From 1993 to 1999, the average number of dental schools’ curriculum hours devoted to the care of patients with special needs decreased from 12.9 hours to 5 hours.13,14 A 2003 review by the American Academy of Developmental Medicine and Dentistry reported only 7 in 56 dental schools “have substantial programs in special-needs dentistry.”15

Disincentives for dental schools to provide such training include: state support for public dental schools has decreased markedly, Medicaid reimbursement for oral healthcare of disabled adults is virtually nonexistent, graduate medical education funding for schools has been eliminated, and fewer faculty members are qualified to teach this care category.16

In 2013, the Commission on Dental Accreditation (CODA) created a standard relating to training in the care of patients with special needs. However, the newly enacted standard addresses the need for training provided by dental schools in the management of patients with special needs. The standard does not require training dental students in providing care for these individuals.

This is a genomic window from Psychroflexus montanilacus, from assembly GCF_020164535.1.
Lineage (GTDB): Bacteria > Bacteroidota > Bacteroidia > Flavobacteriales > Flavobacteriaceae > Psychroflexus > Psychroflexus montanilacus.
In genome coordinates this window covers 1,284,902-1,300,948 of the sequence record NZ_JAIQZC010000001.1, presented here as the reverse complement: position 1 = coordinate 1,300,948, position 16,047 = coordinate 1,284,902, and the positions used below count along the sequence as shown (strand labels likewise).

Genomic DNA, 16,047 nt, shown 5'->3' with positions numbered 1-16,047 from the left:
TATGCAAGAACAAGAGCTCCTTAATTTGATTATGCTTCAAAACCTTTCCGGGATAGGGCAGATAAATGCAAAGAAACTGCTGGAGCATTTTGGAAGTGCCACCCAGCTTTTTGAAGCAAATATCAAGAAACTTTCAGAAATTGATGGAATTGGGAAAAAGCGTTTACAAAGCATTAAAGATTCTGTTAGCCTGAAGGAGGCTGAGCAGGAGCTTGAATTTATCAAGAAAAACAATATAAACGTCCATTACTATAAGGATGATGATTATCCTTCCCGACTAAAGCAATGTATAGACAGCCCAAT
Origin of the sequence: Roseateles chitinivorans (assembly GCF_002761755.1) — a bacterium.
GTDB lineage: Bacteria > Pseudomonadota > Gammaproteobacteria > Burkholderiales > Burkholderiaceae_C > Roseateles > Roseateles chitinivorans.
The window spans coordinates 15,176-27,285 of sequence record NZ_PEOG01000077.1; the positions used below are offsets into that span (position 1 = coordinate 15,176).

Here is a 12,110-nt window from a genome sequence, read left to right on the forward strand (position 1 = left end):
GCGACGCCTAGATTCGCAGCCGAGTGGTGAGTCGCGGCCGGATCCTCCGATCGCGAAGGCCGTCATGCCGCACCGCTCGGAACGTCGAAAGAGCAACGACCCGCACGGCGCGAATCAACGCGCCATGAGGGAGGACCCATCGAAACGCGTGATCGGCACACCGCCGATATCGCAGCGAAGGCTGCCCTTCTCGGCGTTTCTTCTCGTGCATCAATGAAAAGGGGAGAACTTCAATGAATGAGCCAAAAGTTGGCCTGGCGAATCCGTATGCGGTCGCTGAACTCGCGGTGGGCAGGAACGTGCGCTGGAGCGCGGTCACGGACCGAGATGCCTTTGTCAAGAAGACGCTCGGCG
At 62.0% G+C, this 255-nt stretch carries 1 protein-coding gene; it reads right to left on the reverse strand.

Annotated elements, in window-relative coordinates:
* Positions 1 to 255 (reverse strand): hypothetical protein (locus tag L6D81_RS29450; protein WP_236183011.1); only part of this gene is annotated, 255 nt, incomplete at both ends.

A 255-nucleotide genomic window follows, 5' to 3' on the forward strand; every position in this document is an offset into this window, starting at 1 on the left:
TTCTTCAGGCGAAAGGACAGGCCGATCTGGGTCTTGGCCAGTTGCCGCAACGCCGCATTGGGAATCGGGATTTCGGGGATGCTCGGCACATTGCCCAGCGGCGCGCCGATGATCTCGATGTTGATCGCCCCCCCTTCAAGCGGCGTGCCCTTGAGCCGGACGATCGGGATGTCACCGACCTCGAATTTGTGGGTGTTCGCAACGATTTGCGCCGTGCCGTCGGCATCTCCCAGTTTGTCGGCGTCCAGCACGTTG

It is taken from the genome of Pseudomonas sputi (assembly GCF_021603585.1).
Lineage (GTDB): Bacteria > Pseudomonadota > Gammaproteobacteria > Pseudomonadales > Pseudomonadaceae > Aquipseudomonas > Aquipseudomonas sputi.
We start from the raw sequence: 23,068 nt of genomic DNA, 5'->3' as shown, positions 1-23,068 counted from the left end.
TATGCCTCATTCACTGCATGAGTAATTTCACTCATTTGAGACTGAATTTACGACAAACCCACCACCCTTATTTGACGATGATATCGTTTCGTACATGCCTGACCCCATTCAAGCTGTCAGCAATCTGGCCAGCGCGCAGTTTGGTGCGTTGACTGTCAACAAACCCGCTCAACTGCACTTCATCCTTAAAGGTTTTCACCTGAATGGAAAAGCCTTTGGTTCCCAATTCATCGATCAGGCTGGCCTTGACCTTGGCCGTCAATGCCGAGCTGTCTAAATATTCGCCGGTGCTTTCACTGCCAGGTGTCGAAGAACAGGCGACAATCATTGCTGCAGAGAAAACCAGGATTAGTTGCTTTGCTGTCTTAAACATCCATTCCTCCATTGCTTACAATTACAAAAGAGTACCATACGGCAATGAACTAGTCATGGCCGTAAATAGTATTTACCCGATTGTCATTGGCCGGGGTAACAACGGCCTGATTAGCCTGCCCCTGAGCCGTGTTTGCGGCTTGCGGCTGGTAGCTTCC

SCDA salutes the provision of training in the care of patients with special needs as it occurs in many postdoctoral programs. However, the comprehensive and intensive care of patients with special needs requires substantial training time and clinical experiences that existing programs alone may not be able to provide. Recognition of a new category of postdoctoral training (special-care dentistry) and the creation of educational standards would ensure a well-trained cadre of dental providers will be available to treat pediatric and adult patients with special needs.

References

1. Disability. Americans with disabilities 2010. US Census Bureau website. https://www.census.gov/people/disability/publications/sipp2010.html. Accessed January 12, 2017.

2. Pajukoski H, Meurman JH, Snellman-Grohn S, Sulkava R. Oral health in hospitalized and nonhospitalized community-dwelling elderly patients. Oral Surg Oral Med Oral Pathol Oral Radiol Endod. 1999;88(4):437-443.

3. Martin KU, Martin JO. Meeting the oral health needs of institutionalized elderly. Dysphagia. 1992;7(2):73-80.